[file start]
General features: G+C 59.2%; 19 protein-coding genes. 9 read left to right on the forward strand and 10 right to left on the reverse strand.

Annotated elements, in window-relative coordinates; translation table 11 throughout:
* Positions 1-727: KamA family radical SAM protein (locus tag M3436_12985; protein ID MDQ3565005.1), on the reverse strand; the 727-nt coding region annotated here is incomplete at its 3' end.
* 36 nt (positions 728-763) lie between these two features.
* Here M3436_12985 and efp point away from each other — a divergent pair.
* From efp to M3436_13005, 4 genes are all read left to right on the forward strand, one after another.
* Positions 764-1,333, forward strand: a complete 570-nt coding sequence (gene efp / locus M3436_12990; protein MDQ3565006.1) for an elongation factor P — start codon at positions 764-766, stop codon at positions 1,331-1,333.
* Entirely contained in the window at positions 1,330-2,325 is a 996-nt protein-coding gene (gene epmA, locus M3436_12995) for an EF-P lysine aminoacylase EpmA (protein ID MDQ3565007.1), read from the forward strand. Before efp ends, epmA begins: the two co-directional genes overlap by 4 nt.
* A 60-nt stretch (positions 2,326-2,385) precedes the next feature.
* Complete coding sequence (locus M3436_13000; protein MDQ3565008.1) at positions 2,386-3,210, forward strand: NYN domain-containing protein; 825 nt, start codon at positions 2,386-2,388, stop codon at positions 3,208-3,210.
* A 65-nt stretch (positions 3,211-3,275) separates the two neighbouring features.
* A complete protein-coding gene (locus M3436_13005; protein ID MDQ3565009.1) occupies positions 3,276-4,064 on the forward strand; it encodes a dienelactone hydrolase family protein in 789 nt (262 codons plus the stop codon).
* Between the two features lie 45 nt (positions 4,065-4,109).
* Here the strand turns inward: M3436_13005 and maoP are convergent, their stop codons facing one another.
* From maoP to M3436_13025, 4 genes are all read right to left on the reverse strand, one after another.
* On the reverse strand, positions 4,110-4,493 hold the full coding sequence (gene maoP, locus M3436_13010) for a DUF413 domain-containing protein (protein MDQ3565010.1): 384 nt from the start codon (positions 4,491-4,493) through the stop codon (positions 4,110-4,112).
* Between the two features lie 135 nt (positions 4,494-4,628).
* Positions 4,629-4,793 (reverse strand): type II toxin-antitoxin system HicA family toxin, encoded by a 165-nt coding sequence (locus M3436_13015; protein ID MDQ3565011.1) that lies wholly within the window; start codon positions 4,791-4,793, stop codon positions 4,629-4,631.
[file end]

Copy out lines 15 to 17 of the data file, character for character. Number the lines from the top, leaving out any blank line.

* From maoP to M3436_13025, 4 genes are all read right to left on the reverse strand, one after another.
* On the reverse strand, positions 4,110-4,493 hold the full coding sequence (gene maoP, locus M3436_13010) for a DUF413 domain-containing protein (protein MDQ3565010.1): 384 nt from the start codon (positions 4,491-4,493) through the stop codon (positions 4,110-4,112).
* Between the two features lie 135 nt (positions 4,494-4,628).